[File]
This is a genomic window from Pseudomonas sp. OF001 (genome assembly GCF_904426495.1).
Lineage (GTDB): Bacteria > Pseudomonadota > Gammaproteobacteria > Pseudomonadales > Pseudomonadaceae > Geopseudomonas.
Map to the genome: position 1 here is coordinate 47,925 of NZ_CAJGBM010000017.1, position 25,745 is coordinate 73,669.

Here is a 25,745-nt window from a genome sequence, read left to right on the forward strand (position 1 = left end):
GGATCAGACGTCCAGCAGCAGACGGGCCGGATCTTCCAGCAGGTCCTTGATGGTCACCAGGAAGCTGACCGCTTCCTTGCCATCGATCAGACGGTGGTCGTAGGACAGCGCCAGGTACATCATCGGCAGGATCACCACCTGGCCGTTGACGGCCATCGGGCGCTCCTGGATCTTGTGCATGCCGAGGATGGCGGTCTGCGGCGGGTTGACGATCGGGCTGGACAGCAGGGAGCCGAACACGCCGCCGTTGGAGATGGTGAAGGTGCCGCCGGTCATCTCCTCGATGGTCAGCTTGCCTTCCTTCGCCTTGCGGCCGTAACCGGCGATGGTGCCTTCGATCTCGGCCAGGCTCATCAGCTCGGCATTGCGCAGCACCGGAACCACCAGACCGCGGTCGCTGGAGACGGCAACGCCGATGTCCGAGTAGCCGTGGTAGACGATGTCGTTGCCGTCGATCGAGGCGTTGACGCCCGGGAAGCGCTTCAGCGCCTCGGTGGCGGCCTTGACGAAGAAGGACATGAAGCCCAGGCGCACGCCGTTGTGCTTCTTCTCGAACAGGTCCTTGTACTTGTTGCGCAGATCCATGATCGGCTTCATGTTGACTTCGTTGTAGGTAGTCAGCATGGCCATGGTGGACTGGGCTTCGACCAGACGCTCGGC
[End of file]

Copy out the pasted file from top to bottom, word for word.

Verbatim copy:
This is a genomic window from Pseudomonas sp. OF001 (genome assembly GCF_904426495.1).
Lineage (GTDB): Bacteria > Pseudomonadota > Gammaproteobacteria > Pseudomonadales > Pseudomonadaceae > Geopseudomonas.
Map to the genome: position 1 here is coordinate 47,925 of NZ_CAJGBM010000017.1, position 25,745 is coordinate 73,669.

Here is a 25,745-nt window from a genome sequence, read left to right on the forward strand (position 1 = left end):
GGATCAGACGTCCAGCAGCAGACGGGCCGGATCTTCCAGCAGGTCCTTGATGGTCACCAGGAAGCTGACCGCTTCCTTGCCATCGATCAGACGGTGGTCGTAGGACAGCGCCAGGTACATCATCGGCAGGATCACCACCTGGCCGTTGACGGCCATCGGGCGCTCCTGGATCTTGTGCATGCCGAGGATGGCGGTCTGCGGCGGGTTGACGATCGGGCTGGACAGCAGGGAGCCGAACACGCCGCCGTTGGAGATGGTGAAGGTGCCGCCGGTCATCTCCTCGATGGTCAGCTTGCCTTCCTTCGCCTTGCGGCCGTAACCGGCGATGGTGCCTTCGATCTCGGCCAGGCTCATCAGCTCGGCATTGCGCAGCACCGGAACCACCAGACCGCGGTCGCTGGAGACGGCAACGCCGATGTCCGAGTAGCCGTGGTAGACGATGTCGTTGCCGTCGATCGAGGCGTTGACGCCCGGGAAGCGCTTCAGCGCCTCGGTGGCGGCCTTGACGAAGAAGGACATGAAGCCCAGGCGCACGCCGTTGTGCTTCTTCTCGAACAGGTCCTTGTACTTGTTGCGCAGATCCATGATCGGCTTCATGTTGACTTCGTTGTAGGTAGTCAGCATGGCCATGGTGGACTGGGCTTCGACCAGACGCTCGGC